Hiring and Retaining Employees
Research by Deloitte shows that engagement in the workplace occurs as an "outcome of diversity and inclusion." Harnessing employee skills and talents promotes engagement and feelings of inclusion. The research shows that engagement lets employees experience membership in groups that affirm self-worth and welcome. The link between a diverse work environment and employee engagement seems clearly defined in a company's ability to retain new hires.
Workplace diversity reduces employee turnover and contributes to employee retention. Companies that provide an inclusive environment welcome diverse individual characteristics and unique perspectives. The desirable atmosphere of diversity and inclusion lets employees feel valued and appreciated. Not surprisingly, companies have lower turnover rates when they create diversity in the workplace.
Enhancing Company Reputation
The pursuit of a good name in the community can start with establishing a culture of diversity. An employment outreach that recruits applicants from many different backgrounds tends to create a positive reputation. Companies can attract potential clients and more business by respecting cultural differences and making them feel valued and welcome. Employees with diverse backgrounds can better understand clients whose interests, experiences and backgrounds differ from the norm, helping employers provide effective service to customers worldwide.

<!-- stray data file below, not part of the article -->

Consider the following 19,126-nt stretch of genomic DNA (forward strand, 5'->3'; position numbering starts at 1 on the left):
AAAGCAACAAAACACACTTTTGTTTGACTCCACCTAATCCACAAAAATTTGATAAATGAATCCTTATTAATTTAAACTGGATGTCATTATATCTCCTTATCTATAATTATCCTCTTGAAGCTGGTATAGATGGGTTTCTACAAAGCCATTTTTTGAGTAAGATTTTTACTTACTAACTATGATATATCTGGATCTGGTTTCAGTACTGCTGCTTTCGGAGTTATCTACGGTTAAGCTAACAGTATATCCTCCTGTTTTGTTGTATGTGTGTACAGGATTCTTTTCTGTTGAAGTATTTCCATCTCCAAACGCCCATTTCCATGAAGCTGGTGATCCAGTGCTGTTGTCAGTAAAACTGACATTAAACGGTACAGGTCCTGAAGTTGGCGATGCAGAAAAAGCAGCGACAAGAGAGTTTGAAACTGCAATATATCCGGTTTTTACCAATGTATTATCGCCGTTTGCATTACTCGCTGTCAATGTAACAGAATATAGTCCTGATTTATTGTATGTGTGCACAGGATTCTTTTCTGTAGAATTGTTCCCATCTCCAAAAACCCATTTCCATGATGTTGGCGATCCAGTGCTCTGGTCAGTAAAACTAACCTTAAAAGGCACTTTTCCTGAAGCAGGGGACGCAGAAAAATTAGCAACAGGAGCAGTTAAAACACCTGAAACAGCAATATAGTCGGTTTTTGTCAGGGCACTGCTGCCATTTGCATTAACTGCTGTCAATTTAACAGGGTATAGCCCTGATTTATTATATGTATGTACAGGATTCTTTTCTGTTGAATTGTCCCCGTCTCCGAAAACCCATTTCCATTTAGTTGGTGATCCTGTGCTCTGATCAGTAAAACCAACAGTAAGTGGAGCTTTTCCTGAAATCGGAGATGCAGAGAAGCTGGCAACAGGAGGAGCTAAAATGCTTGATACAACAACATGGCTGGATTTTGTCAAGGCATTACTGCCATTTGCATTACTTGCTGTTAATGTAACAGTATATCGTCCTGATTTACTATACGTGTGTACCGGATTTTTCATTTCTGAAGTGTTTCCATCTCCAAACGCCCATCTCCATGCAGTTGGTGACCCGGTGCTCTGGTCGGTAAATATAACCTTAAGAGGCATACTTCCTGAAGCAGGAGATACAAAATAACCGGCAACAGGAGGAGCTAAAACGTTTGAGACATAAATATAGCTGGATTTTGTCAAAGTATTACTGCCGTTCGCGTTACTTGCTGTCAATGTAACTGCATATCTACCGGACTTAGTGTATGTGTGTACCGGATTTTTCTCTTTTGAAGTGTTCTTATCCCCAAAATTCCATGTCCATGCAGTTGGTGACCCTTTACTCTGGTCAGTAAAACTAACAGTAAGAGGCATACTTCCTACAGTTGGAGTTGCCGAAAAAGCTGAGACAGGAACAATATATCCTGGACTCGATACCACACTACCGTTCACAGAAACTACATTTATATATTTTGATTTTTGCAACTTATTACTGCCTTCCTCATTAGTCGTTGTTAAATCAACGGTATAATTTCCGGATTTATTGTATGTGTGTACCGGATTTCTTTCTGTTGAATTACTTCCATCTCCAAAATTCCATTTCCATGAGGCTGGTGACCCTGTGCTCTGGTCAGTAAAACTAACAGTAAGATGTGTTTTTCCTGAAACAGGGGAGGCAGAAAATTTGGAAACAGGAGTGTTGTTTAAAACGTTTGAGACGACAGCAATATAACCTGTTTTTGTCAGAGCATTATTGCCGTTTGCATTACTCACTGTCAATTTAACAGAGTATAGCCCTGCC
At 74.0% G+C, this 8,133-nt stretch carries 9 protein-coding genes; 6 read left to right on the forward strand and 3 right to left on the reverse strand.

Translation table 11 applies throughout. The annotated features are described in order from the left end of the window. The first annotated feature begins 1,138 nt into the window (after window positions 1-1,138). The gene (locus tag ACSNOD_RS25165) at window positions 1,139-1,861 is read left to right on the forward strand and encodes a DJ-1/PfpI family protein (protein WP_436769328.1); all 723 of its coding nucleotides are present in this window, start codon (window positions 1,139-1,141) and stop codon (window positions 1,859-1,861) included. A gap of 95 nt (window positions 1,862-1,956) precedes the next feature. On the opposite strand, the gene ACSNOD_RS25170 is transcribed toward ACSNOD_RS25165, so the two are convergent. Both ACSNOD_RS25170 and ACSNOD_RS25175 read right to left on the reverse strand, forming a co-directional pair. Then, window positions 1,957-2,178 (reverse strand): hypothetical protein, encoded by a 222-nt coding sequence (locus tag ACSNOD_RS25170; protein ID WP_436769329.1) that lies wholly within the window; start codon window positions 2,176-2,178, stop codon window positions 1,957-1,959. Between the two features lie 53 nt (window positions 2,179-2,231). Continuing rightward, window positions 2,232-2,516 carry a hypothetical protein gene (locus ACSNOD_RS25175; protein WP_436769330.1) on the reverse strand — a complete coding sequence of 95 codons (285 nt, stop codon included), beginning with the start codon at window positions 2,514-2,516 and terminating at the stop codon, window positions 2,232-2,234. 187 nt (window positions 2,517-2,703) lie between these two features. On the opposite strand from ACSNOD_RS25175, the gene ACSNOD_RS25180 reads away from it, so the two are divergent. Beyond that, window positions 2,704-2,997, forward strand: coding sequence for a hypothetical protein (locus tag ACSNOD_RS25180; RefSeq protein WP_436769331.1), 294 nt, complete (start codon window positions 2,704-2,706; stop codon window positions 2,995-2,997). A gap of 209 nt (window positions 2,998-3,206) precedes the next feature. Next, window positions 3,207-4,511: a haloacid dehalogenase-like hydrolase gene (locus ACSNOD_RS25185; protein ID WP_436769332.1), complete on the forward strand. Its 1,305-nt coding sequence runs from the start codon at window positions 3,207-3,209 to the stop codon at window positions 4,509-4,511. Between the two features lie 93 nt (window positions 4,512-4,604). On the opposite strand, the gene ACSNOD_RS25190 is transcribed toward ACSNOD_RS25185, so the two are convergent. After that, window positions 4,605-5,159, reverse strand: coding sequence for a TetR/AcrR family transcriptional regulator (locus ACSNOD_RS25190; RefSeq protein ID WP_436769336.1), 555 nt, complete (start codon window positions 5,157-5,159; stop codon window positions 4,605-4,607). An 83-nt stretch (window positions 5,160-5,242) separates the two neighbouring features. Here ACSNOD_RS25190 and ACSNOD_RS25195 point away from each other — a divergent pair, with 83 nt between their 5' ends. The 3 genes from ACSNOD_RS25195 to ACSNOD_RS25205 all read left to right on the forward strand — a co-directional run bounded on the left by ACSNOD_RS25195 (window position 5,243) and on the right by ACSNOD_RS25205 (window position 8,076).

As a company's reputation gains acceptance, brand awareness expands as well. A dedication to embracing diversity promotes the appearance of companies as socially responsible and relatable. A diverse workforce helps businesses access new markets, a wider range of customers and potential investors and partners.
Diversity in the workplace can perform a vital service by building a reputation for fairness and equality. The immediate return on investment can include an increase in profitability while providing equal opportunities for employees. Increased brand recognition may accompany consumer respect for a company that endorses and practices ethical standards and fair employment practices.